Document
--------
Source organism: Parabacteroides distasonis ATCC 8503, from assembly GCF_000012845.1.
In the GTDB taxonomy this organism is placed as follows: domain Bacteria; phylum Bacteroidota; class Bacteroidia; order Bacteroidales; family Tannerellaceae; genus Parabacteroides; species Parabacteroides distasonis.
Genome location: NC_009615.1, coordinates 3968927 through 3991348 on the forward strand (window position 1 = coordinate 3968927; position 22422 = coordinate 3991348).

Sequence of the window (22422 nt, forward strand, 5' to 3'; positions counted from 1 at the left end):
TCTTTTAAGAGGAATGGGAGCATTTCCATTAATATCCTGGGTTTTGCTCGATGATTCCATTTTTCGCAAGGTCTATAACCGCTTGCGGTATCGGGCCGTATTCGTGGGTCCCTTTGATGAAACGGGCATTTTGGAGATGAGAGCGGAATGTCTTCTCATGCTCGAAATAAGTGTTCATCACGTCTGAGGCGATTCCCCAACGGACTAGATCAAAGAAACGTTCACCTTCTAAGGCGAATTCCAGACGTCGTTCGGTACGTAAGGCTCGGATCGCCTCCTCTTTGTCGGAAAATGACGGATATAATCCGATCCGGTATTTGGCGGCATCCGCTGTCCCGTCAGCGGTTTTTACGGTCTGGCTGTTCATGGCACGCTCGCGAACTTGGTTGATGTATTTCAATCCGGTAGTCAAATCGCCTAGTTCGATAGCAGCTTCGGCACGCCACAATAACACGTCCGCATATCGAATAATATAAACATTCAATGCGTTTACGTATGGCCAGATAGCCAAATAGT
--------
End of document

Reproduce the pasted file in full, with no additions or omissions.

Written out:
Source organism: Parabacteroides distasonis ATCC 8503, from assembly GCF_000012845.1.
In the GTDB taxonomy this organism is placed as follows: domain Bacteria; phylum Bacteroidota; class Bacteroidia; order Bacteroidales; family Tannerellaceae; genus Parabacteroides; species Parabacteroides distasonis.
Genome location: NC_009615.1, coordinates 3968927 through 3991348 on the forward strand (window position 1 = coordinate 3968927; position 22422 = coordinate 3991348).

Sequence of the window (22422 nt, forward strand, 5' to 3'; positions counted from 1 at the left end):
TCTTTTAAGAGGAATGGGAGCATTTCCATTAATATCCTGGGTTTTGCTCGATGATTCCATTTTTCGCAAGGTCTATAACCGCTTGCGGTATCGGGCCGTATTCGTGGGTCCCTTTGATGAAACGGGCATTTTGGAGATGAGAGCGGAATGTCTTCTCATGCTCGAAATAAGTGTTCATCACGTCTGAGGCGATTCCCCAACGGACTAGATCAAAGAAACGTTCACCTTCTAAGGCGAATTCCAGACGTCGTTCGGTACGTAAGGCTCGGATCGCCTCCTCTTTGTCGGAAAATGACGGATATAATCCGATCCGGTATTTGGCGGCATCCGCTGTCCCGTCAGCGGTTTTTACGGTCTGGCTGTTCATGGCACGCTCGCGAACTTGGTTGATGTATTTCAATCCGGTAGTCAAATCGCCTAGTTCGATAGCAGCTTCGGCACGCCACAATAACACGTCCGCATATCGAATAATATAAACATTCAATGCGTTTACGTATGGCCAGATAGCCAAATAGT